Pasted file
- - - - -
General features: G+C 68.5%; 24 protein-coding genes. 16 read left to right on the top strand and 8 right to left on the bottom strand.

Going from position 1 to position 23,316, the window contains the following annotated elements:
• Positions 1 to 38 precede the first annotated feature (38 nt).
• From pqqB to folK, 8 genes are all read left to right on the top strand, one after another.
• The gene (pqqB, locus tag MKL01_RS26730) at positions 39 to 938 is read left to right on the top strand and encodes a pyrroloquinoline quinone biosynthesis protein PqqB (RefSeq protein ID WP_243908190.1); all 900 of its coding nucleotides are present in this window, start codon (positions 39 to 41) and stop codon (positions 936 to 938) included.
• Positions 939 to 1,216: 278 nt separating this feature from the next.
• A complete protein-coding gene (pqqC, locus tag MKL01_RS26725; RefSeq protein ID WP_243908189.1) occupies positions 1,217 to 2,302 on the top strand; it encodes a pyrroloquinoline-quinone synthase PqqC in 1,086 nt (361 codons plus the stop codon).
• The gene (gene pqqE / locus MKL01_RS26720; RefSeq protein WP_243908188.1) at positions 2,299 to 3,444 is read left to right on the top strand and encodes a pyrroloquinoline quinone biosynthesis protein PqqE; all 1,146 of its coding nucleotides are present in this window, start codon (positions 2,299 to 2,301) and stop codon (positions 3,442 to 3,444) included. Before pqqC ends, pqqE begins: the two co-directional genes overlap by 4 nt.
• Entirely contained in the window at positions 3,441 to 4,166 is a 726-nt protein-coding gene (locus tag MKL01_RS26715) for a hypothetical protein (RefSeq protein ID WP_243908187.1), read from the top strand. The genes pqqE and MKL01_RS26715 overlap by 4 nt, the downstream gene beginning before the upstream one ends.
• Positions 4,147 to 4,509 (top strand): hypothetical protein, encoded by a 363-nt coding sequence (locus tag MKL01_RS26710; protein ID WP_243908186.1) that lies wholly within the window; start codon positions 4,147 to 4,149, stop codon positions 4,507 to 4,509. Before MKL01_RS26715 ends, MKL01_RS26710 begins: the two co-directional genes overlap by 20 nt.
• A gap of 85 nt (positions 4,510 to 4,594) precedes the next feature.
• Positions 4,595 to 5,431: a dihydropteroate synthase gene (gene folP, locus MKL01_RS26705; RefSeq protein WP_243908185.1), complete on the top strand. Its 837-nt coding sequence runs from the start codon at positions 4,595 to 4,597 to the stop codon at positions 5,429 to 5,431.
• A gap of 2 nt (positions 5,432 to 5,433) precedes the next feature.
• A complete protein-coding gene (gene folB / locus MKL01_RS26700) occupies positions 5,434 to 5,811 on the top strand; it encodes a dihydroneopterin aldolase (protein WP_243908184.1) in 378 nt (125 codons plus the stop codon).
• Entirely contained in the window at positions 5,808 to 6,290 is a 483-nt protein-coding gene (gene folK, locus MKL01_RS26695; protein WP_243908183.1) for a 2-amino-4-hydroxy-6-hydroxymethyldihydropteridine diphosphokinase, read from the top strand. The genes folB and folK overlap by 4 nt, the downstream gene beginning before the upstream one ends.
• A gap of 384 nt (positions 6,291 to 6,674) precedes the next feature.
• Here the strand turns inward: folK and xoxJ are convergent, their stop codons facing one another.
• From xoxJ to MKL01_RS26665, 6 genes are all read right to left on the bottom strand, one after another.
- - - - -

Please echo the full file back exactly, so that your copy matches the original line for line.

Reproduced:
General features: G+C 68.5%; 24 protein-coding genes. 16 read left to right on the top strand and 8 right to left on the bottom strand.

Going from position 1 to position 23,316, the window contains the following annotated elements:
• Positions 1 to 38 precede the first annotated feature (38 nt).
• From pqqB to folK, 8 genes are all read left to right on the top strand, one after another.
• The gene (pqqB, locus tag MKL01_RS26730) at positions 39 to 938 is read left to right on the top strand and encodes a pyrroloquinoline quinone biosynthesis protein PqqB (RefSeq protein ID WP_243908190.1); all 900 of its coding nucleotides are present in this window, start codon (positions 39 to 41) and stop codon (positions 936 to 938) included.
• Positions 939 to 1,216: 278 nt separating this feature from the next.
• A complete protein-coding gene (pqqC, locus tag MKL01_RS26725; RefSeq protein ID WP_243908189.1) occupies positions 1,217 to 2,302 on the top strand; it encodes a pyrroloquinoline-quinone synthase PqqC in 1,086 nt (361 codons plus the stop codon).
• The gene (gene pqqE / locus MKL01_RS26720; RefSeq protein WP_243908188.1) at positions 2,299 to 3,444 is read left to right on the top strand and encodes a pyrroloquinoline quinone biosynthesis protein PqqE; all 1,146 of its coding nucleotides are present in this window, start codon (positions 2,299 to 2,301) and stop codon (positions 3,442 to 3,444) included. Before pqqC ends, pqqE begins: the two co-directional genes overlap by 4 nt.
• Entirely contained in the window at positions 3,441 to 4,166 is a 726-nt protein-coding gene (locus tag MKL01_RS26715) for a hypothetical protein (RefSeq protein ID WP_243908187.1), read from the top strand. The genes pqqE and MKL01_RS26715 overlap by 4 nt, the downstream gene beginning before the upstream one ends.
• Positions 4,147 to 4,509 (top strand): hypothetical protein, encoded by a 363-nt coding sequence (locus tag MKL01_RS26710; protein ID WP_243908186.1) that lies wholly within the window; start codon positions 4,147 to 4,149, stop codon positions 4,507 to 4,509. Before MKL01_RS26715 ends, MKL01_RS26710 begins: the two co-directional genes overlap by 20 nt.
• A gap of 85 nt (positions 4,510 to 4,594) precedes the next feature.
• Positions 4,595 to 5,431: a dihydropteroate synthase gene (gene folP, locus MKL01_RS26705; RefSeq protein WP_243908185.1), complete on the top strand. Its 837-nt coding sequence runs from the start codon at positions 4,595 to 4,597 to the stop codon at positions 5,429 to 5,431.
• A gap of 2 nt (positions 5,432 to 5,433) precedes the next feature.
• A complete protein-coding gene (gene folB / locus MKL01_RS26700) occupies positions 5,434 to 5,811 on the top strand; it encodes a dihydroneopterin aldolase (protein WP_243908184.1) in 378 nt (125 codons plus the stop codon).
• Entirely contained in the window at positions 5,808 to 6,290 is a 483-nt protein-coding gene (gene folK, locus MKL01_RS26695; protein WP_243908183.1) for a 2-amino-4-hydroxy-6-hydroxymethyldihydropteridine diphosphokinase, read from the top strand. The genes folB and folK overlap by 4 nt, the downstream gene beginning before the upstream one ends.
• A gap of 384 nt (positions 6,291 to 6,674) precedes the next feature.
• Here the strand turns inward: folK and xoxJ are convergent, their stop codons facing one another.
• From xoxJ to MKL01_RS26665, 6 genes are all read right to left on the bottom strand, one after another.